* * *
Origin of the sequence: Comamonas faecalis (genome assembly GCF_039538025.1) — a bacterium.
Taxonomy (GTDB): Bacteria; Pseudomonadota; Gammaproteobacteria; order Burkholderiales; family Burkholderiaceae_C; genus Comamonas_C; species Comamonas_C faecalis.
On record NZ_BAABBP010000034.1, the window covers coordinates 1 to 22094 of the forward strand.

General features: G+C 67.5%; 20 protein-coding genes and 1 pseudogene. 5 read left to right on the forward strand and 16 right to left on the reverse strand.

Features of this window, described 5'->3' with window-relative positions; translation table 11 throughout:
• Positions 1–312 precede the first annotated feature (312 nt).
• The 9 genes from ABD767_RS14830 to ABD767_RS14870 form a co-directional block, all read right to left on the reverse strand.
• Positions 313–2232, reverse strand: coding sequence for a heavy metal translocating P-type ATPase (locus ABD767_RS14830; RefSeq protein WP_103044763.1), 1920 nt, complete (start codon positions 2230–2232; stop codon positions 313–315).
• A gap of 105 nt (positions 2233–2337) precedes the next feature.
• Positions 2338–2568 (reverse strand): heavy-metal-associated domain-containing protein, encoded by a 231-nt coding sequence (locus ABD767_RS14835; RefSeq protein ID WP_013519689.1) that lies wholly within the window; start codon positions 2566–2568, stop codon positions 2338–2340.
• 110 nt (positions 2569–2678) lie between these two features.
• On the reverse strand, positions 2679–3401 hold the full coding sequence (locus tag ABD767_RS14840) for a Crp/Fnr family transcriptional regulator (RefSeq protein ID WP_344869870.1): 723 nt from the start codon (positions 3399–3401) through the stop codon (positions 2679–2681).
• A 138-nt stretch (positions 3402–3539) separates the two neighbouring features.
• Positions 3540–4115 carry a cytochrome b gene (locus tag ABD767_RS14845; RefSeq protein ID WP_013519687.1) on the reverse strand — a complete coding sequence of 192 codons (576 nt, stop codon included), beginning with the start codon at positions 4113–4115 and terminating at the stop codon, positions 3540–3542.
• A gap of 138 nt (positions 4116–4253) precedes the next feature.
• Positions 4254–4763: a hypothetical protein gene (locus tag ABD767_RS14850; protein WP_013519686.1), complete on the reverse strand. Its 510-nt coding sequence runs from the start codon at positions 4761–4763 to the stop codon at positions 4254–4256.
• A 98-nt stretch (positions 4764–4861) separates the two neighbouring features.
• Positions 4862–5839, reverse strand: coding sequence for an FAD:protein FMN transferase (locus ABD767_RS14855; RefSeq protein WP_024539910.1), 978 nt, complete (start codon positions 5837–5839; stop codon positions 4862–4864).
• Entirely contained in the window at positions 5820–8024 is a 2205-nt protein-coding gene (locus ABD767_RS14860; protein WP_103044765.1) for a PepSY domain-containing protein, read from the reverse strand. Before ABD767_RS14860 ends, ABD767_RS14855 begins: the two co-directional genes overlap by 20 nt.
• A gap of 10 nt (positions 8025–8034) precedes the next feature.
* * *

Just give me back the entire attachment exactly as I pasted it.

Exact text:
Origin of the sequence: Comamonas faecalis (genome assembly GCF_039538025.1) — a bacterium.
Taxonomy (GTDB): Bacteria; Pseudomonadota; Gammaproteobacteria; order Burkholderiales; family Burkholderiaceae_C; genus Comamonas_C; species Comamonas_C faecalis.
On record NZ_BAABBP010000034.1, the window covers coordinates 1 to 22094 of the forward strand.

General features: G+C 67.5%; 20 protein-coding genes and 1 pseudogene. 5 read left to right on the forward strand and 16 right to left on the reverse strand.

Features of this window, described 5'->3' with window-relative positions; translation table 11 throughout:
• Positions 1–312 precede the first annotated feature (312 nt).
• The 9 genes from ABD767_RS14830 to ABD767_RS14870 form a co-directional block, all read right to left on the reverse strand.
• Positions 313–2232, reverse strand: coding sequence for a heavy metal translocating P-type ATPase (locus ABD767_RS14830; RefSeq protein WP_103044763.1), 1920 nt, complete (start codon positions 2230–2232; stop codon positions 313–315).
• A gap of 105 nt (positions 2233–2337) precedes the next feature.
• Positions 2338–2568 (reverse strand): heavy-metal-associated domain-containing protein, encoded by a 231-nt coding sequence (locus ABD767_RS14835; RefSeq protein ID WP_013519689.1) that lies wholly within the window; start codon positions 2566–2568, stop codon positions 2338–2340.
• 110 nt (positions 2569–2678) lie between these two features.
• On the reverse strand, positions 2679–3401 hold the full coding sequence (locus tag ABD767_RS14840) for a Crp/Fnr family transcriptional regulator (RefSeq protein ID WP_344869870.1): 723 nt from the start codon (positions 3399–3401) through the stop codon (positions 2679–2681).
• A 138-nt stretch (positions 3402–3539) separates the two neighbouring features.
• Positions 3540–4115 carry a cytochrome b gene (locus tag ABD767_RS14845; RefSeq protein ID WP_013519687.1) on the reverse strand — a complete coding sequence of 192 codons (576 nt, stop codon included), beginning with the start codon at positions 4113–4115 and terminating at the stop codon, positions 3540–3542.
• A gap of 138 nt (positions 4116–4253) precedes the next feature.
• Positions 4254–4763: a hypothetical protein gene (locus tag ABD767_RS14850; protein WP_013519686.1), complete on the reverse strand. Its 510-nt coding sequence runs from the start codon at positions 4761–4763 to the stop codon at positions 4254–4256.
• A 98-nt stretch (positions 4764–4861) separates the two neighbouring features.
• Positions 4862–5839, reverse strand: coding sequence for an FAD:protein FMN transferase (locus ABD767_RS14855; RefSeq protein WP_024539910.1), 978 nt, complete (start codon positions 5837–5839; stop codon positions 4862–4864).
• Entirely contained in the window at positions 5820–8024 is a 2205-nt protein-coding gene (locus ABD767_RS14860; protein WP_103044765.1) for a PepSY domain-containing protein, read from the reverse strand. Before ABD767_RS14860 ends, ABD767_RS14855 begins: the two co-directional genes overlap by 20 nt.
• A gap of 10 nt (positions 8025–8034) precedes the next feature.